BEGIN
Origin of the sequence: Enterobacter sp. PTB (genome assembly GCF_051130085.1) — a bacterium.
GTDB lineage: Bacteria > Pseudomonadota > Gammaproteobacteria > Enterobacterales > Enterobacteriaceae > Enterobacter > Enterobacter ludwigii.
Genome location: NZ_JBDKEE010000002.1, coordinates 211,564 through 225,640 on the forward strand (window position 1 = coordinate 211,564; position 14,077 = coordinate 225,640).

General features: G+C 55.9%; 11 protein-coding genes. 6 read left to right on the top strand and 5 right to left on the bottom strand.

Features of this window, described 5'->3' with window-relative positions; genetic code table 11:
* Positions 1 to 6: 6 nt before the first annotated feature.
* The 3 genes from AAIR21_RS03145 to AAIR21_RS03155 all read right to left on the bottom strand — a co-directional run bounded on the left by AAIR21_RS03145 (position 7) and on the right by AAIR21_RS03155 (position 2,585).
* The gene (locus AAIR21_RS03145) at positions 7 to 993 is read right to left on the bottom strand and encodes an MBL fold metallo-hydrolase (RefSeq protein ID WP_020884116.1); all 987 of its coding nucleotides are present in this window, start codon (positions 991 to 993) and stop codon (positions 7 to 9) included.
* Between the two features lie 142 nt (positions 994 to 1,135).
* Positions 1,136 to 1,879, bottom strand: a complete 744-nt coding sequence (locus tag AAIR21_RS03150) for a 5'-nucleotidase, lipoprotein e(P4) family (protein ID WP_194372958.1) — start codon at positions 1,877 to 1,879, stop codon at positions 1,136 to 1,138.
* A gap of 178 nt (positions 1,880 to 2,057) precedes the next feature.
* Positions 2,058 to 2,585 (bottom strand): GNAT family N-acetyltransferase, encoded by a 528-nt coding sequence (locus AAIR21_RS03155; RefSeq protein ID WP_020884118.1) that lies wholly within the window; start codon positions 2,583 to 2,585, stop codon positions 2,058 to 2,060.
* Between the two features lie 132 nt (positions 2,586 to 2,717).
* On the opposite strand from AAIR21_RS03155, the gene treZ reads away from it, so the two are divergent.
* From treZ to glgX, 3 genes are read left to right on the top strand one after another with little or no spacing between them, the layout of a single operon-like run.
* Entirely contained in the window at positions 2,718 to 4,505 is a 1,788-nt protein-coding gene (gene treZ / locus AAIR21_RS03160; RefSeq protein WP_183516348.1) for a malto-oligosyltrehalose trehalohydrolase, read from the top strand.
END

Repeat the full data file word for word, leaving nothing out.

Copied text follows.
Origin of the sequence: Enterobacter sp. PTB (genome assembly GCF_051130085.1) — a bacterium.
GTDB lineage: Bacteria > Pseudomonadota > Gammaproteobacteria > Enterobacterales > Enterobacteriaceae > Enterobacter > Enterobacter ludwigii.
Genome location: NZ_JBDKEE010000002.1, coordinates 211,564 through 225,640 on the forward strand (window position 1 = coordinate 211,564; position 14,077 = coordinate 225,640).

General features: G+C 55.9%; 11 protein-coding genes. 6 read left to right on the top strand and 5 right to left on the bottom strand.

Features of this window, described 5'->3' with window-relative positions; genetic code table 11:
* Positions 1 to 6: 6 nt before the first annotated feature.
* The 3 genes from AAIR21_RS03145 to AAIR21_RS03155 all read right to left on the bottom strand — a co-directional run bounded on the left by AAIR21_RS03145 (position 7) and on the right by AAIR21_RS03155 (position 2,585).
* The gene (locus AAIR21_RS03145) at positions 7 to 993 is read right to left on the bottom strand and encodes an MBL fold metallo-hydrolase (RefSeq protein ID WP_020884116.1); all 987 of its coding nucleotides are present in this window, start codon (positions 991 to 993) and stop codon (positions 7 to 9) included.
* Between the two features lie 142 nt (positions 994 to 1,135).
* Positions 1,136 to 1,879, bottom strand: a complete 744-nt coding sequence (locus tag AAIR21_RS03150) for a 5'-nucleotidase, lipoprotein e(P4) family (protein ID WP_194372958.1) — start codon at positions 1,877 to 1,879, stop codon at positions 1,136 to 1,138.
* A gap of 178 nt (positions 1,880 to 2,057) precedes the next feature.
* Positions 2,058 to 2,585 (bottom strand): GNAT family N-acetyltransferase, encoded by a 528-nt coding sequence (locus AAIR21_RS03155; RefSeq protein ID WP_020884118.1) that lies wholly within the window; start codon positions 2,583 to 2,585, stop codon positions 2,058 to 2,060.
* Between the two features lie 132 nt (positions 2,586 to 2,717).
* On the opposite strand from AAIR21_RS03155, the gene treZ reads away from it, so the two are divergent.
* From treZ to glgX, 3 genes are read left to right on the top strand one after another with little or no spacing between them, the layout of a single operon-like run.
* Entirely contained in the window at positions 2,718 to 4,505 is a 1,788-nt protein-coding gene (gene treZ / locus AAIR21_RS03160; RefSeq protein WP_183516348.1) for a malto-oligosyltrehalose trehalohydrolase, read from the top strand.